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Welcome to Ulster-On-Thames

Applied to the whole of the UK by the Counter-Terrorism Act 2008, the offence of eliciting ‘terrorist information’ about security forces and the equally controversial (but not yet in force) power to seize anything for examination were previously restricted to Northern Ireland, where they expired on 31st August last year – see Terrorism Act 2000 Sections 88 & 103 for the predecessors of Sections 1 and 58A, respectively.

They’d already been through various revisions before that, with the power to examine documents first appeared as Section 22 of Northern Ireland (Emergency Provisions) Act 1991, a relative newcomer compared to the elicit offence, which is rooted in Regulation 10 of the Civil Authorities (Special Powers) Act (Northern Ireland) 1922:

No person shall, without lawful authority, collect, record, publish or communicate, or attempt to elicit, any information with respect to the movement, numbers, description, condition, or disposition of any police force, or with respect to the plans or conduct, or supposed plans or conduct, of any operations by any such force, or any information of such a nature as is calculated to be or might be directly or indirectly useful to persons hostile or opposed to the preservation of the peace or maintenance of order, and if any person contravenes the provisions of this regulation, or without lawful authority or excuse has in his possession any document containing any such information as aforesaid, he shall be guilty of an offence against these regulations.

Regulation 12 also seems familiar:

If any person, without lawful authority or excuse, uses or has in his possession or under his control any cipher, code, or other means adapted for secretly communicating information which may be prejudicial to the preservation of peace or the maintenance of order he shall be guity of an offence against these regulations, unless he proves that the cipher, code, or other means of secret communication is intended and used solely for commercial or other legitimate purposes. Any person who has in his possession or under his control any cipher, code, or other means of secret communication shall, if required by the civil authority, or any person authorised by him, or by any police constable, supply the key or other means for deciphering it, and if he fails to do so shall be guilty of an offence against these regulations.

Still, nothing to hide, nothing to fear, it’s not like any police officer would ever just make up a reason to seize ‘evidence’, would they?

And perhaps the Met were on to something with those posters after all, some photographers do seem odd:

Best keep an eye on those ones. There is a war on, you know!

That nasty little Section 76

Lot of concerns how this amendment to the Counter-Terrorism Act 2008 that came into force Monday will affect photographers in general, and fitwatchers specifically.

Almost certainly at some stage it will do cos the cops have this devious little habit of misusing “Anti-Terrorism” legislation against legitimate protesters, activists and the like.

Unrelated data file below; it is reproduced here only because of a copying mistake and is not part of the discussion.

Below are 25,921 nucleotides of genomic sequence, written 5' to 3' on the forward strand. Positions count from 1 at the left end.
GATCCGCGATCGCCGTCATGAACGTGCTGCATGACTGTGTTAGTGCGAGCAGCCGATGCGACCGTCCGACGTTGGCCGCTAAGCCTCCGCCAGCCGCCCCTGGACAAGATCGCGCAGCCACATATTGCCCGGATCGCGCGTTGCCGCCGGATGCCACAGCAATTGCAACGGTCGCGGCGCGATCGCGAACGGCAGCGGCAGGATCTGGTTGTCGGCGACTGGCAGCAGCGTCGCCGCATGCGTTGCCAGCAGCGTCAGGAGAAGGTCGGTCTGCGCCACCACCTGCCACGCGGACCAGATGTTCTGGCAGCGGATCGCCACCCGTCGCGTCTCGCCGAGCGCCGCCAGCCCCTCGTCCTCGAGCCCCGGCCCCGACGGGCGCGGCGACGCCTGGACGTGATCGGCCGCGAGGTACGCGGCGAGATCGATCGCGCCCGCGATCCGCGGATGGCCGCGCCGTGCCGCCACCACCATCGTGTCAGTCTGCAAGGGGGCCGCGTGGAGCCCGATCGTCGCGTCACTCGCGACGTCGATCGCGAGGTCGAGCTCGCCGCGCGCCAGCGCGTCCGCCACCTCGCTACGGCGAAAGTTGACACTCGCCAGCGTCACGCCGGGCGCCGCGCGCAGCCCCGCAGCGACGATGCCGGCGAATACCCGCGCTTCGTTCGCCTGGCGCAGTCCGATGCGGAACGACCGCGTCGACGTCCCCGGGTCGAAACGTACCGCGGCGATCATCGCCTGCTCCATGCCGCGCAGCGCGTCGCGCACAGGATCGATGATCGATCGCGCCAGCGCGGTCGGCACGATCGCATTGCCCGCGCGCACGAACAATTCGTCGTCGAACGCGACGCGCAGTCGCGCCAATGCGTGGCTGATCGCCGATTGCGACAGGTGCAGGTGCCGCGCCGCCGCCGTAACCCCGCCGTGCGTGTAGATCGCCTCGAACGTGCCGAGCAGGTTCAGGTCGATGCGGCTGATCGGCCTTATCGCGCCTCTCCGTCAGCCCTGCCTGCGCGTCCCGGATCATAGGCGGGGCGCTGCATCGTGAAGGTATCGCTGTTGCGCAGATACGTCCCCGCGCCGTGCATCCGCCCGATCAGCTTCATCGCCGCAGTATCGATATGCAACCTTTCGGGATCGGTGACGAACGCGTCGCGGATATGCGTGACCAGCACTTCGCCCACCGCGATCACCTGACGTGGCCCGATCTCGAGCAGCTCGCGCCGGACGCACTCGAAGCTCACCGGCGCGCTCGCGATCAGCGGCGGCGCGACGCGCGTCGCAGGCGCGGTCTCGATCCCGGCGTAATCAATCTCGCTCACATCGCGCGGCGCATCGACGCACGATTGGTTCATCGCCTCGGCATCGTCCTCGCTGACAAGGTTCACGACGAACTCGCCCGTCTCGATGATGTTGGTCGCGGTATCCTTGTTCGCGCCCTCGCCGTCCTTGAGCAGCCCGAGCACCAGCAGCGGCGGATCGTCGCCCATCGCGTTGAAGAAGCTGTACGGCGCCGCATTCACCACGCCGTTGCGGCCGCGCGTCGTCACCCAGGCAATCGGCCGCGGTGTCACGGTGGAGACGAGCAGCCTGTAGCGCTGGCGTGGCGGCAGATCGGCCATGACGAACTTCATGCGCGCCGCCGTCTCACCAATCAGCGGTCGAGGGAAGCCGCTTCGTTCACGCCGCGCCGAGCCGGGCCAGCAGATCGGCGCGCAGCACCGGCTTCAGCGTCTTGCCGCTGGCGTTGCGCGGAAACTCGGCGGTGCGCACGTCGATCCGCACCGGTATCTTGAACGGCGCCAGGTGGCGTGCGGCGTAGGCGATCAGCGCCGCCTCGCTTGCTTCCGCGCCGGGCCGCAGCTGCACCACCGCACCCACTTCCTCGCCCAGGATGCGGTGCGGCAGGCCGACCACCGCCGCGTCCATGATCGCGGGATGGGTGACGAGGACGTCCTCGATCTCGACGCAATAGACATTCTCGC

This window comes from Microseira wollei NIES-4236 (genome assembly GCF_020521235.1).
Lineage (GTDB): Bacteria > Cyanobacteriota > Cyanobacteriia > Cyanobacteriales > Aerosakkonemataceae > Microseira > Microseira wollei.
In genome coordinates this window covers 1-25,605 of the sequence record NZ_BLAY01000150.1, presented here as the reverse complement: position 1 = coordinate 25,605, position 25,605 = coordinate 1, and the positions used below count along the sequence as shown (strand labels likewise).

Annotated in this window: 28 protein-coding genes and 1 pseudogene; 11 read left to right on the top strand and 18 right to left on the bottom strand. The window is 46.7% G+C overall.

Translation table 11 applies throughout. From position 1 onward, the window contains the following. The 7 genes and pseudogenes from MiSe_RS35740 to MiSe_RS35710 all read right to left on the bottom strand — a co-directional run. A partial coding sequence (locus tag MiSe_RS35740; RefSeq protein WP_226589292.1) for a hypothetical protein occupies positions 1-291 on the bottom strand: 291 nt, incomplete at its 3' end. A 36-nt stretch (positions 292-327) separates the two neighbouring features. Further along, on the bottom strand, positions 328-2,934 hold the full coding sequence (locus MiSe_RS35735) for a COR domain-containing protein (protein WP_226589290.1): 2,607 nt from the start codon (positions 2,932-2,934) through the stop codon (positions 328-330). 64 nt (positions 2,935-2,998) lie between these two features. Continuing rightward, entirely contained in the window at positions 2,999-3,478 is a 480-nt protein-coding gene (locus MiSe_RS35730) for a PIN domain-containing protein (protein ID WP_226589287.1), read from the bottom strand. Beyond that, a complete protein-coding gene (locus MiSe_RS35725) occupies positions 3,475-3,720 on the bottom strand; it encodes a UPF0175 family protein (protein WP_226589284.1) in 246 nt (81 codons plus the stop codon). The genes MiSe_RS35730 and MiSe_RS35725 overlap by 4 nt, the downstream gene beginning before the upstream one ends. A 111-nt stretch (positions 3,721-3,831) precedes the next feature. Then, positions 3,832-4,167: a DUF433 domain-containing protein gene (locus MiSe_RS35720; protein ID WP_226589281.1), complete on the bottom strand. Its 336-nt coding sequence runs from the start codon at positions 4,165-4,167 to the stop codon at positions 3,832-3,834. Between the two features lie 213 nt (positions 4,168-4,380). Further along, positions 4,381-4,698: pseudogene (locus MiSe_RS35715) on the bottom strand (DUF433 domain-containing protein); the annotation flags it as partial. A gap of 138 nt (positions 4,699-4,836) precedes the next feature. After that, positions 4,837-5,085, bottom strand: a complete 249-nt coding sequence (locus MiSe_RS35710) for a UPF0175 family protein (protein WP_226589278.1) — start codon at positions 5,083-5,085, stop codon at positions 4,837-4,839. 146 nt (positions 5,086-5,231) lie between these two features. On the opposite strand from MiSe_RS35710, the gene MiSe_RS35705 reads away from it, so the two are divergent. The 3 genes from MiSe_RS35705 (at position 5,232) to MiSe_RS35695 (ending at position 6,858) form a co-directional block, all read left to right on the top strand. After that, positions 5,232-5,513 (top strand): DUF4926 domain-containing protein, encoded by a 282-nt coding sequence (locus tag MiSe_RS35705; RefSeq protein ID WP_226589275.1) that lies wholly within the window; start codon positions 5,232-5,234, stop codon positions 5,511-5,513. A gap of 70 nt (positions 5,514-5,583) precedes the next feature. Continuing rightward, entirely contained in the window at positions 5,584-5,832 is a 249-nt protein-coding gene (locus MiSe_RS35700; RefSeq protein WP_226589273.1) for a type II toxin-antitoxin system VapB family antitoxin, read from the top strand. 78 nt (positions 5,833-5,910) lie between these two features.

As my own contribution to all the voices raised in opposition I felt the need, like a lot of other photographers, to post something about it on Monday.
But I inadvertently ended up using a slightly different approach and tried to see it in the context of a broader take on things.

Called the piece “Britain 2009” and for anyone that’s interested its currently at

Here’s a taster…

“Ask the ordinary “man in the street” what role he believes the police play in society and likely as not he’ll answer something along the lines of “maintaining law and order”.

Put to him the notion that this country’s well along the path to becoming a police state and likely as not he’ll laugh at the suggestion…

Well, obviously we don’t move from being a relatively free and unrestricted society into a regime of repressive controls overnight. Its a process of transition, and a gradual one at that.
So where would we be likely to observe this process occurring first? Most likely over the “freedom to express or communicate political or other views”.
Why? Because it seems to me that would be the most obvious and necessary first step in the development of a politically repressive regime.”

Be warned though, its a bit long!

New Fitwatch Spotter Card

To mark the enactment of the amendment to Section 58 of the Terrorist Act 2000 making it an offence, punishable by up to ten years imprisonment, to publish or elicit information about police officers, Fitwatch have produced a new spotter card.

The above people are dangerous troublemakers. They are extremists who will stop at nothing to stifle protest and dissent in this country. If you see these people take appropriate cautionary measures, such as masking up, and take action to stop them repressing your right to protest.

If you have any information on any of the above suspects (or any other extremists we might be interested in monitoring), please email

Introducing Fitwatch’s new ‘member’, David Lepper MP

Slap the cuffs on
An MP has accused Sussex Police of deliberately intimidating patrons of a social club. In a surprise intervention David Lepper, Labour MP for Brighton Pavilion, said the police’s decision to photograph people entering and exiting the Cowley Club in London Road for a meeting about the environment last week appeared designed to scare activists rather than prevent crime.